Tired of seeing layers on all of your prints? 3D designer Bethany Weeks demonstrates how you can use polymer clay to smoothen out your 3D prints and leave behind an easily paintable surface.
3D printing is a tremendous tool for expressing and bringing ideas to reality, but with Fused Deposition Modeling (FDM) technology, the results are usually plagued with noticeable layer lines that take away from the final product. Thankfully, there are a few ways to smoothen out a print.
But the usual methods have their flaws. Chemical smoothing involves toxic chemicals that are highly flammable, sanding requires a fair amount of time and physical effort. So what is the best way for a 3D printer enthusiast to eradicate layer lines? How about polymer clay?
In a new Instructables post by designer and 3D printing enthusiast Bethany Weeks, the maker shares an interesting post-processing technique that smoothens out the surface of your prints. By using polymer clay, you can coat your 3D print and bake it in an oven, giving the object a clay sculpture-like appearance.
There are a few pitfalls to keep in mind. For instance, the part will likely shrink during the baking process, but this can be accounted for during the early steps of 3D modeling. On the plus side, the clay can be used to attach parts, fix defects and can be easily painted to bring color to your 3D print.
Let’s take a closer look at this unique process that Weeks has developed and shared with the maker community.
What do you need to start smoothing out those 3D printed layers? With this unique methodology, not much! Of course, you’ll need to acquire some polymer modeling clay and some sculpting tools. In Weeks example, she uses Polymer Clay by Craftsmart, along with makeshift sculpting tools like a metal spoon and toothpick.
You can utilize a spoon to smoothen out the clay, while the toothpick helps to carve out the more intricate details of your 3D print. While proper sculpting tools will likely fare better for this task, they’re not a complete necessity.
Once you have the polymer clay and tools prepped, it’s time to apply the clay to your 3D print. You should place a minimal amount of clay onto the print, just enough to feel a smooth touch when you slide your finger across the surface. You don’t have to engulf the entire print in clay, just the sections that you want to be smoothened.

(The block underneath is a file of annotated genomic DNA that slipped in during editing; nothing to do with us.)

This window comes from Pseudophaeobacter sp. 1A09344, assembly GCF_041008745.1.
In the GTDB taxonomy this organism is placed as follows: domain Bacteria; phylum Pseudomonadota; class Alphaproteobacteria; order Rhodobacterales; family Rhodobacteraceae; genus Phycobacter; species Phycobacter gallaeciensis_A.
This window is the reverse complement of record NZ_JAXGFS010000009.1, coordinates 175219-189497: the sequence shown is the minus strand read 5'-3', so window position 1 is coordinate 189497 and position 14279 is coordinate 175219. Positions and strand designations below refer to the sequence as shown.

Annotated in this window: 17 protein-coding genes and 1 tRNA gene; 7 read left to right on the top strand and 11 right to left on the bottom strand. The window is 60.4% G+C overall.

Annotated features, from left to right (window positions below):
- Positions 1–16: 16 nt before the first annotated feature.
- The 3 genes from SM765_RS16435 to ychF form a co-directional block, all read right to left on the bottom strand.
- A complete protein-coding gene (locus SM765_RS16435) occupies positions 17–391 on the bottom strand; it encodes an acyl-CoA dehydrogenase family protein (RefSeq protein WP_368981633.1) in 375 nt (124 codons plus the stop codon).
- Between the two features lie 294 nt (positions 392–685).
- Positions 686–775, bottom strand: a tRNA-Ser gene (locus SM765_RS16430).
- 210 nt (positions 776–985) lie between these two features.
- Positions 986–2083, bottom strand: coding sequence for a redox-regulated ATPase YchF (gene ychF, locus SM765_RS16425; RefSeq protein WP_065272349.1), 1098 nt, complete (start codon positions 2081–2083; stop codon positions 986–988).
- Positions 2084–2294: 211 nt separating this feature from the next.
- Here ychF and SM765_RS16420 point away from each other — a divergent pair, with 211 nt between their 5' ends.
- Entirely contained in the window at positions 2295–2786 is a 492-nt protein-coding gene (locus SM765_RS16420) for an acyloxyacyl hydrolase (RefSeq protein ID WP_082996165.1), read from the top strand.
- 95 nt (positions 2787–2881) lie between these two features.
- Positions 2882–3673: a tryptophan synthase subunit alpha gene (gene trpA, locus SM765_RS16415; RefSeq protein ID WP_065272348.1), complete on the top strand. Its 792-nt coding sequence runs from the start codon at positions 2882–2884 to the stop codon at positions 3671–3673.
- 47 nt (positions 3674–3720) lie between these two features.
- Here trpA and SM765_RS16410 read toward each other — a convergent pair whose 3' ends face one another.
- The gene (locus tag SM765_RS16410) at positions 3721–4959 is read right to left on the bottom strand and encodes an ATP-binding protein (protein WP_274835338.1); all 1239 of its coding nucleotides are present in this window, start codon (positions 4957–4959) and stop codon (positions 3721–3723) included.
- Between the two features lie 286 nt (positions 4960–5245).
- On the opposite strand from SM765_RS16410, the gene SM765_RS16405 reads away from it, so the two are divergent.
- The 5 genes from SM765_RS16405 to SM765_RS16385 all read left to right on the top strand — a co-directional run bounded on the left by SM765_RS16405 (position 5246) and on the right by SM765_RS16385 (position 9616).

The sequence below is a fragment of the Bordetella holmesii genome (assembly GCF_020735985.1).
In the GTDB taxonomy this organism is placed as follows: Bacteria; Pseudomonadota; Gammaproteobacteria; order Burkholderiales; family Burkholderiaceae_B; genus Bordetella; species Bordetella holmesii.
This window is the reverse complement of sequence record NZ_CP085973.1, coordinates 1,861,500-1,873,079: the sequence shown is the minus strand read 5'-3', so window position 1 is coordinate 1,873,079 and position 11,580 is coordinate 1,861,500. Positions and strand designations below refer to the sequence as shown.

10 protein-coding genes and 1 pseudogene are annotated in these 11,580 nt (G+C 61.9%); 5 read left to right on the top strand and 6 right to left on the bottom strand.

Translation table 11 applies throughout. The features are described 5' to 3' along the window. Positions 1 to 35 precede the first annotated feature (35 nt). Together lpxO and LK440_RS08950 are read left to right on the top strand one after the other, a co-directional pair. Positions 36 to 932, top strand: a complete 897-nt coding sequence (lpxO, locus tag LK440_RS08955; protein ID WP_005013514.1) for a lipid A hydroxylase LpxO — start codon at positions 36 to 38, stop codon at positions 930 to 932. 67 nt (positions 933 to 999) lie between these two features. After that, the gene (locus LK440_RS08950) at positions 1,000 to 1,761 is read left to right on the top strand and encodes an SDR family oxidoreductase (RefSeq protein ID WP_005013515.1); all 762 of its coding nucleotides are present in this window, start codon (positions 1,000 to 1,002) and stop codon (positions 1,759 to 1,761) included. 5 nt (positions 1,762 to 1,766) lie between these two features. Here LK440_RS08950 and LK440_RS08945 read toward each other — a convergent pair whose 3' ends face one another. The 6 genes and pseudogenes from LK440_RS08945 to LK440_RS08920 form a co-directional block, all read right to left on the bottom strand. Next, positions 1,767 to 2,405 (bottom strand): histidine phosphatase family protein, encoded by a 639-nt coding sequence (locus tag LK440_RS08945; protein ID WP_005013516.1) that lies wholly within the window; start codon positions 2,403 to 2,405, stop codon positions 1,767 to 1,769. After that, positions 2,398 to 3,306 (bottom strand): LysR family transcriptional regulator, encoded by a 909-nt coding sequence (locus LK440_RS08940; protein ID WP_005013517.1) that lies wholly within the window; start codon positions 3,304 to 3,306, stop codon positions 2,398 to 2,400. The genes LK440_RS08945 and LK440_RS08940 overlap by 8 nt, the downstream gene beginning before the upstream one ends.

The clay is also beneficial in covering up defects, missing sections or even in the gaps of joined parts. You can also add fresh touches to the print that weren’t featured in the 3D model. Before moving onto the baking process, check to make sure all the surfaces are smooth and the features are well-defined. If your clay is crumbly, add a little heat to make it more malleable.
Using a baking sheet or aluminum foil, spread the clay-coated 3D prints so that they’re not touching one another. For PLA, set the temperature to 170˚F / 77˚C or less. For ABS, set the temperature a little high to about 190˚F / 87˚C. The clay material will likely suggest a higher range of heat, but this will likely be too much for the 3D printed material.
Bake the parts for around 30 minutes while periodically checking the surface. They’ll be ready to remove once they feel slightly hard.
Keep in mind that the parts will shrink in the over, more so when the parts have less infill. Once removed from the oven, the 3D printed part will now take on a stone-like aesthetic. You can also paint over the clay using acrylic paints. Weeks recommends adding an initial coat of primer before applying the paint. Finally, you can seal the painted print with a coat of clear satin spray paint.
And that’s about all you need to know in order to smoothen out your 3D printed layers with clay. For more information on this project, you can learn more on Instructables.
License: The text of "Weekend Project: Smooth the 3D Printed Layers Away with Polymer Clay" by All3DP is licensed under a Creative Commons Attribution 4.0 International License.
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